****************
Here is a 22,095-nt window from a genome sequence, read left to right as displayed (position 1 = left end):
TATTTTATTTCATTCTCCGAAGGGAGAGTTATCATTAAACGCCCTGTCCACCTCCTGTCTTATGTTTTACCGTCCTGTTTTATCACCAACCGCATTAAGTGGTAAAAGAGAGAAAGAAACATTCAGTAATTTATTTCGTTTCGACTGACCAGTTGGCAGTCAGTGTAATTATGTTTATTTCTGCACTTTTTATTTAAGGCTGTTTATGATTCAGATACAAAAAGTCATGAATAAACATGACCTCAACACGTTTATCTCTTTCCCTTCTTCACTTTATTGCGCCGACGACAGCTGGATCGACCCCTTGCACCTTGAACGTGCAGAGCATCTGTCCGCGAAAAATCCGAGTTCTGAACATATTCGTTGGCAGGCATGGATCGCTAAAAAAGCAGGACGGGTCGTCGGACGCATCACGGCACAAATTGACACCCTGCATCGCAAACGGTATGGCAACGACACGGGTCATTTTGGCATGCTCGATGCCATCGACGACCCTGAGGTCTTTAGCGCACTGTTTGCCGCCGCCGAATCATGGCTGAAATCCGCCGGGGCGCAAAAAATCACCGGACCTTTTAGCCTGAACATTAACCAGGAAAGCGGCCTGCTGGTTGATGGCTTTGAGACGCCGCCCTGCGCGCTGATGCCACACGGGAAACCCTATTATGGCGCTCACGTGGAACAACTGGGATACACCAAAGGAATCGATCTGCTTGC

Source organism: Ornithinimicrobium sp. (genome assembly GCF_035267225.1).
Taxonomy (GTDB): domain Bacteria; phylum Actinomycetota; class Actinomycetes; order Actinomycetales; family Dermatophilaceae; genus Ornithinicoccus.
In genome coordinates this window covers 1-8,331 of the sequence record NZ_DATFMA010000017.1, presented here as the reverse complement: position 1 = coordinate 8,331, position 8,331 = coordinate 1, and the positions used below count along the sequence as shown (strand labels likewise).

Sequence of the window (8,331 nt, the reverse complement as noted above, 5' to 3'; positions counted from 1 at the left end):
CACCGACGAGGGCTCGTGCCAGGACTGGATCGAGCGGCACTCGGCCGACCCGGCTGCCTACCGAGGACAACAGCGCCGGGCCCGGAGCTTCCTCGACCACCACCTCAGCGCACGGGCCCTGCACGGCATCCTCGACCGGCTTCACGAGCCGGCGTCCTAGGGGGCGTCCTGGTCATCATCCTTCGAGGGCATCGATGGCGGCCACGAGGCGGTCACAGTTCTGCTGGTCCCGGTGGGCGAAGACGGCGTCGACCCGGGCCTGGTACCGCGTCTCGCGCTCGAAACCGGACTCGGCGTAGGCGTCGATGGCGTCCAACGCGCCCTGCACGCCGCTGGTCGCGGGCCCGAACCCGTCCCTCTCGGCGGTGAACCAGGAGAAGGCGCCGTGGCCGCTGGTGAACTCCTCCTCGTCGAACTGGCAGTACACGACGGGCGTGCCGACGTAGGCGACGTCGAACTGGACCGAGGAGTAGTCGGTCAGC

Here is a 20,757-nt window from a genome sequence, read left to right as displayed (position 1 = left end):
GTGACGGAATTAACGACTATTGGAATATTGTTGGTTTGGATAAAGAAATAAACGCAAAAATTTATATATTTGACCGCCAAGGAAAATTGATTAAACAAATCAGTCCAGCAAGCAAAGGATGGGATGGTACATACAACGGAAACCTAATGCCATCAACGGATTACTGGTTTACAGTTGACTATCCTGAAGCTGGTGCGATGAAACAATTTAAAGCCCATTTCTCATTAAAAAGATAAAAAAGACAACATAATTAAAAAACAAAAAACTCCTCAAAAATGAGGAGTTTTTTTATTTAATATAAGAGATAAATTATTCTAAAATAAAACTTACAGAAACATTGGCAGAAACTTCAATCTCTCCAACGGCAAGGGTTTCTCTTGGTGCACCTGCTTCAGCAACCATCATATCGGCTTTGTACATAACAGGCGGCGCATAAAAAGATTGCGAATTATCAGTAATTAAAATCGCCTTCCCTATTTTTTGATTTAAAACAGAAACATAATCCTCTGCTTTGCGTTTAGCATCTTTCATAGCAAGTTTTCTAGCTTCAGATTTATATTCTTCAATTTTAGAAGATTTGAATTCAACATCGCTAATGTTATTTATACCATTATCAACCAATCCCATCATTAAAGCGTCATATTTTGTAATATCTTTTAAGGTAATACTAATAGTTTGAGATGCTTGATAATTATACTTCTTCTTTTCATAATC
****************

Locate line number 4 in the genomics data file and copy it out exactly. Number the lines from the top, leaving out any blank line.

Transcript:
Taxonomy (GTDB): domain Bacteria; phylum Actinomycetota; class Actinomycetes; order Actinomycetales; family Dermatophilaceae; genus Ornithinicoccus.